As many of you may know from watching the news, the House of Representatives, working with the President, have unveiled a new tax reform proposal called the Tax Cuts and Jobs Act. Most of the attention has focused on the rates and the home mortgage deduction. Almost no one seems to focus on changes that could have devastating consequences for divorced individuals.
Some very brief background: in order to pass the tax proposal in the Senate without a filibuster of 60 votes, Congress must make its proposal revenue neutral, meaning that whatever revenue is lost by lower tax rates must be offset by an increase in revenue somewhere else. As one might expect, that requires Congress to look at eliminating deductions that otherwise reduce taxable income.
One such deduction is for spousal support, or maintenance. Currently, the Internal Revenue Code allows a party paying maintenance to reduce taxable income dollar-for-dollar, so if a party pays $10,000 per year in maintenance and earns $100,000, that party has a taxable income of $90,000. The greater the income of the party, the more important the tax consequence because of the likelihood it puts that party at a lower marginal tax rate. At a minimum, the maintenance paid results in a tax rebate equal to the party’s income tax bracket – anywhere from 25 to 40 percent savings. Returning to our example, that $10,000 maintenance payment would result in a tax savings of at least $3,500.
The proposal unveiled this week would eliminate the maintenance deduction, but it will grandfather in all current court orders, but for those entered after the law, including any modifications, the obligor spouse could not write off maintenance.
What kind of impact could this have on divorce settlements or judgments?
For a spouse requiring maintenance, the tax change could hurt that spouse’s ability to receive a sufficient amount to meet reasonable needs because the spouse paying maintenance knows that he or she has no tax benefit and would be resistant to paying a higher amount or might ask for more property in exchange. On the other hand, if courts do not take the tax consequences into consideration, courts could end up awarding maintenance that the obligor spouse cannot afford to pay.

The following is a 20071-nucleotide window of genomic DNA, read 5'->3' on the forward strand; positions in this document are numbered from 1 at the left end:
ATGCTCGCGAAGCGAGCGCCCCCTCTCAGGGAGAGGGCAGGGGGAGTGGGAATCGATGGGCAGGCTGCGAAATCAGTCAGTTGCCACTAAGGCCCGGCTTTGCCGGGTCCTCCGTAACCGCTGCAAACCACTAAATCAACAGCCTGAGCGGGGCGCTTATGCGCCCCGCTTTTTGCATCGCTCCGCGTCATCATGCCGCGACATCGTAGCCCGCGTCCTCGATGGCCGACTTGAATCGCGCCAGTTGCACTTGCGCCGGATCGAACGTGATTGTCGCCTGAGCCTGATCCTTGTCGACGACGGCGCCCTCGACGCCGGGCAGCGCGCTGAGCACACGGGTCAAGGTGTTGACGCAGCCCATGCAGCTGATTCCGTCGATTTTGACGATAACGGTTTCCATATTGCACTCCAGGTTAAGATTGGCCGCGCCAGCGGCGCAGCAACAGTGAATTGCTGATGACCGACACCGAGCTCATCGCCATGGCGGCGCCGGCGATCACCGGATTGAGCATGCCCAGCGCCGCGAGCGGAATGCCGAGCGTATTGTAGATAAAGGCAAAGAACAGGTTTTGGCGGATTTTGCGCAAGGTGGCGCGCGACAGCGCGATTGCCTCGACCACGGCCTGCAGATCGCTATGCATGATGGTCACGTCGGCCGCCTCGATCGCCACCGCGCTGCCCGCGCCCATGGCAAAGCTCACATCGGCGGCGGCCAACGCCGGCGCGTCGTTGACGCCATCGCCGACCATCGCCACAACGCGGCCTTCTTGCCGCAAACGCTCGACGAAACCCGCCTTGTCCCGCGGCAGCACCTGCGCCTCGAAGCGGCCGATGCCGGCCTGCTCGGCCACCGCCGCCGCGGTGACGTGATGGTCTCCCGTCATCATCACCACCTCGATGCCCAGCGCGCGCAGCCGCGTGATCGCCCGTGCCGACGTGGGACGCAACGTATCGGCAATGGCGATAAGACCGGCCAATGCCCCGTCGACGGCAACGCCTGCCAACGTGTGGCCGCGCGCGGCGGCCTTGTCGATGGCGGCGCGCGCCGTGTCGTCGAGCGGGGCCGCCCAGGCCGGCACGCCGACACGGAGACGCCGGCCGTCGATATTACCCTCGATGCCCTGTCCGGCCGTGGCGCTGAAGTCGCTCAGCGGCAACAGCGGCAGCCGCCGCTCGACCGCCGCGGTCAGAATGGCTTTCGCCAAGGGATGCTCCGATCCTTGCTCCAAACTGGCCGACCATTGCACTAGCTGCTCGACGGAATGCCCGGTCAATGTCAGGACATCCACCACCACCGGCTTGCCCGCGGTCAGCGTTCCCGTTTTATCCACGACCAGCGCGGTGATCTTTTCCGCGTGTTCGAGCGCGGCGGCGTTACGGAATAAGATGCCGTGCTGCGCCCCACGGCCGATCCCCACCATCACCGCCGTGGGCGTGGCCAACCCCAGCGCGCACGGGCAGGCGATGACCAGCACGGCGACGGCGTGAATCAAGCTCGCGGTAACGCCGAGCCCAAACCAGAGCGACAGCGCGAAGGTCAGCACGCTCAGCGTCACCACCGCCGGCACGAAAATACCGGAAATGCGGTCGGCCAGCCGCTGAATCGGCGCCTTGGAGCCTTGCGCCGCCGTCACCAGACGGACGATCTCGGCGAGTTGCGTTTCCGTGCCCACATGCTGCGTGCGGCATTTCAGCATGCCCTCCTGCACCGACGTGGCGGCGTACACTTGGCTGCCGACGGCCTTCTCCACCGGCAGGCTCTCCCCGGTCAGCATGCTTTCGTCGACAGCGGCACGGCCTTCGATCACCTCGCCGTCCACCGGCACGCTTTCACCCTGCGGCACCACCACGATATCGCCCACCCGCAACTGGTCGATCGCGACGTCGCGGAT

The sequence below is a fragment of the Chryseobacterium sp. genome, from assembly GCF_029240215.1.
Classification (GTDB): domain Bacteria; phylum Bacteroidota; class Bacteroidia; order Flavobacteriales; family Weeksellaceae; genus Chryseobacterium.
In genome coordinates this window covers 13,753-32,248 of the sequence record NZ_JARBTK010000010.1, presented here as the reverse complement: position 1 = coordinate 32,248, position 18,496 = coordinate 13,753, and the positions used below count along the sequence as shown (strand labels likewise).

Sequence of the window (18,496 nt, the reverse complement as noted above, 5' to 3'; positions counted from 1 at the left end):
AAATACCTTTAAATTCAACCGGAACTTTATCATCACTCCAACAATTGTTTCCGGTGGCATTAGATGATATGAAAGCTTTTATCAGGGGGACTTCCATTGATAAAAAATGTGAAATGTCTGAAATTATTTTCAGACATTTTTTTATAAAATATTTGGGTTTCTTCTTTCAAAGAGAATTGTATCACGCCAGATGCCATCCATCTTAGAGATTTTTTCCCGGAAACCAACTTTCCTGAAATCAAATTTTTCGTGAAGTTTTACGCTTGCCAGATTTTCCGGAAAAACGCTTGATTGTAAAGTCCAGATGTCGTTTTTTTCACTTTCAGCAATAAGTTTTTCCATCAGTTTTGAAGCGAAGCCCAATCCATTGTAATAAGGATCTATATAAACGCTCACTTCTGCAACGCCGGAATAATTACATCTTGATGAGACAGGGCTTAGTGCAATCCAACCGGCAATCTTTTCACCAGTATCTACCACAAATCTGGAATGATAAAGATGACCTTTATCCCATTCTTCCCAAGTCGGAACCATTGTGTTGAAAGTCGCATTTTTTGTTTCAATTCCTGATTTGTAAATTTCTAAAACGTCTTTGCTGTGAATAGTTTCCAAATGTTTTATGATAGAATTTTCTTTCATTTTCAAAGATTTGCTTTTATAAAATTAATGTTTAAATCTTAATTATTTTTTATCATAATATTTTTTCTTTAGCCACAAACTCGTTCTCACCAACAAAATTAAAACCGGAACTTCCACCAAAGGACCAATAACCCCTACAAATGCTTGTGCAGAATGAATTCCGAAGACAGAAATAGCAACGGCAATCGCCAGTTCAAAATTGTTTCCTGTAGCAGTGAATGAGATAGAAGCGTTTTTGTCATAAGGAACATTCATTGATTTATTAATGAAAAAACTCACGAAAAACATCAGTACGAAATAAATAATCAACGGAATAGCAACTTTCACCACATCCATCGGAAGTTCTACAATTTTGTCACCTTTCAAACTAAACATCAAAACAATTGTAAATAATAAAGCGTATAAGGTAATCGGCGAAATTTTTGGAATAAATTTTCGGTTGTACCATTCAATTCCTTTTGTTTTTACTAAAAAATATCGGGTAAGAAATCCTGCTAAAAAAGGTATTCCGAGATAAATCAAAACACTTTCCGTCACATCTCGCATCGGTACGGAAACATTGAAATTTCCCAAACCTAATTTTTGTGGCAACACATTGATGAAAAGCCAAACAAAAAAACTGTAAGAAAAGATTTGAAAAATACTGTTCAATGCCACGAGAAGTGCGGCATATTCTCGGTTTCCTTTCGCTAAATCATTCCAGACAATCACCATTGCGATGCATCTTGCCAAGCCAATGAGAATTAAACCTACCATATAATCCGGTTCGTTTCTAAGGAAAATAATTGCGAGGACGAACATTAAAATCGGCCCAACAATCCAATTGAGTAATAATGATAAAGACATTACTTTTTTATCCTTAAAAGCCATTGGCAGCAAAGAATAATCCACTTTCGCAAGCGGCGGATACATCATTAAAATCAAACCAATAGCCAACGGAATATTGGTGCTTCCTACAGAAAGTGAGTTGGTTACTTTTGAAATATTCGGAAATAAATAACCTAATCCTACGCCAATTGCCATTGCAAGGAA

The bill sponsors claim that the tax deduction amounts to a “divorce subsidy” that yields better tax results for divorced people as compared to when they were married. But this is an incorrect argument. When a couple divorces, they no longer share households and in effect establish two separate households with a great deal of redundancy if they have children. If the sponsors of the bill believe people get divorced because of the generous subsidy for maintenance, that is simply absurd. The deduction exists as a recognition that the party paying maintenance is transferring income to the former spouse for support for which the paying spouse derives no benefit (as opposed to child support, where the parent derives a benefit in making sure that parent’s children have their reasonable needs met). Removing the deduction now becomes a “divorce penalty” for the paying spouse, making it less likely a party would want to pay maintenance. And the party receiving maintenance still has to count those sums as income – in effect doubling the divorce penalty.
If this bill becomes law with the deduction removed, it will have far-reaching negative consequences on spousal support, from fewer maintenance awards to reduced maintenance awards to unequal property distributions to offset maintenance.
Concerned parties are encouraged to let their representatives in Congress know how they feel about this proposed change to the law.
If you have questions about tax reform proposals and maintenance, contact us – we can help.